Archive for the "Asbestos" Category
Are you remodeling, renovating or demolishing any areas of your home?
If so, you and your contractor should be aware that your project should be inspected for asbestos by a Colorado certified asbestos building inspector, to avoid stiff fines/penalities and costly project delays. Asbestos can be found in these and common building materials: Ceiling tiles, vinly floor coverings and mastic, boiler and pipe insulation, heating duct insulation, roofing products, clapboard shingles, and many other products.
A certified asbestos inspector can determine which materials contain asbestos prior to them beind disturbed. Buildings of any age may contain asbestos. Even those newly built may have asbestos-containing materials.
It is important to know that when a permit is pulled on a home remodeling project, even if you are just changing out windows, asbestos testing is required prior to any work being performed. These regulations are present to help protect the health of both the homeowners/occupants and the contractor and their workers.
If your contractor offers to save you money by not pulling a permit, be very cautious as this could result in some health risks if asbestos materials are disturbed. The Colorado Department of Health and Environment has a wonderful website which answers many questions regarding asbestos regulations in Colorado. Their website is http://www.cdphe.state.co.us/ap/asbeshom.asp.
RDS Environmental offers asbestos testing services. We are certified by Colorado Department of Public Health and Environment and carry all necessary insurance. Contact us today to ensure your home will be safe from asbestos during your project. 303-444-5253
Mold, its not just something that grows on your bread after sitting for to long or what grows on cheese. Mold is important in our world but only if its outside of our home. Mold can be found in many places and can grow virtually any were. Mold can be feed through many was but its main ingredients are moisture, heat (approximately Between 60-80 degrees). It doesn’t take long for it to grow, any where from 24-48 hours mold can grow. All mold isn’t bad, it is crucial for decomposition of many natural things in our world. Mold plays a role in our lives as a decomposer but its nice to have mold outside of your homes, instead of in your home. When Mold enters your home it can bring a laundry list of health problems. Its important to know that keeping your house mold safe can keep you and your family healthy.
Mold can grow in our homes on any surface. It can do this buy feeding from the moisture in the air and the temperature of your house. Molds like damp warm places. Such as bathrooms, kitchens, and basements. Attics can be effected to because of the exposer that they have to the environments. To keep humidity down in our homes its important to have good ventilation that vents to the outside of the home, in these “problem areas”. Mositure controle is the key to keeping molds from growing in our homes.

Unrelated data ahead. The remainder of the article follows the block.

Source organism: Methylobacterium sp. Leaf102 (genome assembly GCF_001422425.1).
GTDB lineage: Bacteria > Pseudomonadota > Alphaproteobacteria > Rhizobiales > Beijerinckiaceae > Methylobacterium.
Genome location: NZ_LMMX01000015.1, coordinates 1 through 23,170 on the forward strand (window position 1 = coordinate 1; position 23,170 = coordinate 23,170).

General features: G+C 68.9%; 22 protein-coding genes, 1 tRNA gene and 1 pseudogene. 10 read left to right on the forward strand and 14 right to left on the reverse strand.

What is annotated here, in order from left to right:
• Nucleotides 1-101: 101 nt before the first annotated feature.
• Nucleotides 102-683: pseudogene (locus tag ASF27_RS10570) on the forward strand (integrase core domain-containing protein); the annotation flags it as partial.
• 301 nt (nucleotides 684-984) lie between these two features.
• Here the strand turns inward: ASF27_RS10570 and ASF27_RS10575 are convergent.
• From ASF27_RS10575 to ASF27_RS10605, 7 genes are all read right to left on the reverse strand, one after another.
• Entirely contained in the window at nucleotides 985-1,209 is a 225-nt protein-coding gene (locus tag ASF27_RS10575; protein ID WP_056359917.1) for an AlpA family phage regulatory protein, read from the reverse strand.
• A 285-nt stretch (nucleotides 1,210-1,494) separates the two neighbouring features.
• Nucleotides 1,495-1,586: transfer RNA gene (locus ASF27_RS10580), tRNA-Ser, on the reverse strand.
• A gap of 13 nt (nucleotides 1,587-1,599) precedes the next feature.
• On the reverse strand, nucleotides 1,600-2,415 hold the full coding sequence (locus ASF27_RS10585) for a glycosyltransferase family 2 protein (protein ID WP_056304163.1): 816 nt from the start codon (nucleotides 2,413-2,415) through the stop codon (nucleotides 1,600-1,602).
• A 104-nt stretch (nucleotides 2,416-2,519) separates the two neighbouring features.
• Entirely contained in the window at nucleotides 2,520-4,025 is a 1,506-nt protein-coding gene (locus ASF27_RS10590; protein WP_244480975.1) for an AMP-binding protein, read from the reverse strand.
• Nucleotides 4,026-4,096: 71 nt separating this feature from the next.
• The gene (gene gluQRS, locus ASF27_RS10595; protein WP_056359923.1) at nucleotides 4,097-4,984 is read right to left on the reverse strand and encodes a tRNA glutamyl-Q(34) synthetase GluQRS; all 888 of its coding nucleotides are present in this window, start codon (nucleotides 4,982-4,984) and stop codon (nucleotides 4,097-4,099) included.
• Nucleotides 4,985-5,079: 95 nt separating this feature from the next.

Molds can bring serious health risk in to your living areas. many homes these days have finished basements were the have play areas setup for there children. Symptoms of Mold can be the same as allergies or as a common cold. Such as follows running nose, itchy eyes, coughing, and wheezing. Though these symptoms may seem harmless what can be caused from long term exposure can be serious cause for alarm. Heavy exposure to some molds can cause asthma, short term memory loss, Shortness of breath, and head achs.
Mold may play a vital role in nature as a natural recyler, but its better to keep it out of our homes. Mold intrusion in your home can be costly and bring high health risk to you and your family. To learn about Mold and how it can get into your home and were it will grow. Go to http://www.epa.gov/mold/moldguide.html. Or click here to see mold intrusion video.
What is Asbestos and Why Should I Be Concerned About It?
Asbestos is the name given to a group of naturally occurring minerals. Asbestos fibers are very stable, and are resistant to both heat and chemicals. The addition of asbestos fibers adds strength and durability to many products. To date, more than 3,000 different products have been manufactured with asbestos fibers. Asbestos has never been banned totally from being added to building products and may be found in buildings/homes of any age, including new construction.
Asbestos in building materials is not a risk to human health unless it is disturbed. Inhalation of asbestos fibers may lead to increased risk for one or more diseases, including asbestosis, lung cancer and mesothelioma. Although scientists have not been able to determine the amount of asbestos exposure needed to cause disease, it is known that the exposure is dose-responsive. In other words, the greater the exposure and the longer it lasts, the greater the risk of developing an asbestos-related disease. The goal, therefore, is to minimize one’s exposure to asbestos over a lifetime. Typically, asbestos-related diseases have a long latency period. The latency period is the time between the exposure and the onset of disease. With exposure to asbestos, symptoms may not appear for 15 to 25 years after exposure, sometimes longer. If you have specific health questions, you should contact your personal physician.